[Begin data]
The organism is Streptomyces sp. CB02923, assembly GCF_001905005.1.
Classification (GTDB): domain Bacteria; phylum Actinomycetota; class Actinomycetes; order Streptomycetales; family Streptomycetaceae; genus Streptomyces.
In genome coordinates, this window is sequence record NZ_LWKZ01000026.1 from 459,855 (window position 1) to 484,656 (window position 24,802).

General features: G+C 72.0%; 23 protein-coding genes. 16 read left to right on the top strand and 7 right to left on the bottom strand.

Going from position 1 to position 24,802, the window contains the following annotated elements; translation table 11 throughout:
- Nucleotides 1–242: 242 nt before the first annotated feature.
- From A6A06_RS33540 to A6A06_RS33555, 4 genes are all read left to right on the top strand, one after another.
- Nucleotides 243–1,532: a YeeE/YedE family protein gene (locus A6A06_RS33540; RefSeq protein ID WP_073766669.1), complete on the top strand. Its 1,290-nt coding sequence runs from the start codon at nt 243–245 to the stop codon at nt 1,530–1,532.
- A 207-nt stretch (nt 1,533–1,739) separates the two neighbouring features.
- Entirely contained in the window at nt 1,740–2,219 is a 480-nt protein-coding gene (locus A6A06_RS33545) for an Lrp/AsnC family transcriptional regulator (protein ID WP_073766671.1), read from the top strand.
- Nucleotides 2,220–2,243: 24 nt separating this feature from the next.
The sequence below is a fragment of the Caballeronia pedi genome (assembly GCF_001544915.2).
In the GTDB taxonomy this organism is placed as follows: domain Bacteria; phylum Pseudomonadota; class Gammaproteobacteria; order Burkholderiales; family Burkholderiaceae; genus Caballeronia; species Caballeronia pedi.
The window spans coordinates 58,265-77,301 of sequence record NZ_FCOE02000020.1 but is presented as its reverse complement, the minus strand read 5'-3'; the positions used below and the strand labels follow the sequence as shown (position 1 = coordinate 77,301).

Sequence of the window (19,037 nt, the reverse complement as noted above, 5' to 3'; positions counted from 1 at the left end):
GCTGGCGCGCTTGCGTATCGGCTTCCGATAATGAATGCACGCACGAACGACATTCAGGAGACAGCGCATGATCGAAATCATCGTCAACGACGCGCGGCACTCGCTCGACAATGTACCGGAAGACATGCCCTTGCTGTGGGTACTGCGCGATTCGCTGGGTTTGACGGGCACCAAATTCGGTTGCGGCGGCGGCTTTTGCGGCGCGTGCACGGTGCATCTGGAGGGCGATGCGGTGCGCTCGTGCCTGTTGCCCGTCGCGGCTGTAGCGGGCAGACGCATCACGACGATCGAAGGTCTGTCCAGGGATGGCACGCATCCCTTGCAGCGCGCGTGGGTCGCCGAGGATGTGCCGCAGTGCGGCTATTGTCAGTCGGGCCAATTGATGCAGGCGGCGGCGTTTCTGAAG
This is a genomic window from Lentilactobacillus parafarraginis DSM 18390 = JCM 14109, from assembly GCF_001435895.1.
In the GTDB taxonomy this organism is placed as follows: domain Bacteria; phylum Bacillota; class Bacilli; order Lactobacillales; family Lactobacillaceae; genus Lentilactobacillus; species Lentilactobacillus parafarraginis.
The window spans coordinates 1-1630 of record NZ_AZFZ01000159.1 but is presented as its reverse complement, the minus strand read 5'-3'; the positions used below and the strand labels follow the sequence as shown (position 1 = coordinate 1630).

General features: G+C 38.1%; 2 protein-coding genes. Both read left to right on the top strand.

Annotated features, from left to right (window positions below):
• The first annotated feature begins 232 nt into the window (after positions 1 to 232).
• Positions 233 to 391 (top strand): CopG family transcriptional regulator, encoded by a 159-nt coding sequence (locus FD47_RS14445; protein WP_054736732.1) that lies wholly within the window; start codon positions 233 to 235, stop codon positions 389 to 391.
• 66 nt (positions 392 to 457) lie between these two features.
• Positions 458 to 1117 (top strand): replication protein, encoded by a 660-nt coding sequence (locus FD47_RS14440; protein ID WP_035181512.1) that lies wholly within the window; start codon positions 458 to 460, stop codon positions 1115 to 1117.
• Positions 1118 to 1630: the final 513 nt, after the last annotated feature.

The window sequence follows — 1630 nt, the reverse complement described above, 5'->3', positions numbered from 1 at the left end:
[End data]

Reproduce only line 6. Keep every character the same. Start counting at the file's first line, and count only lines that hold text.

- Nucleotides 1–242: 242 nt before the first annotated feature.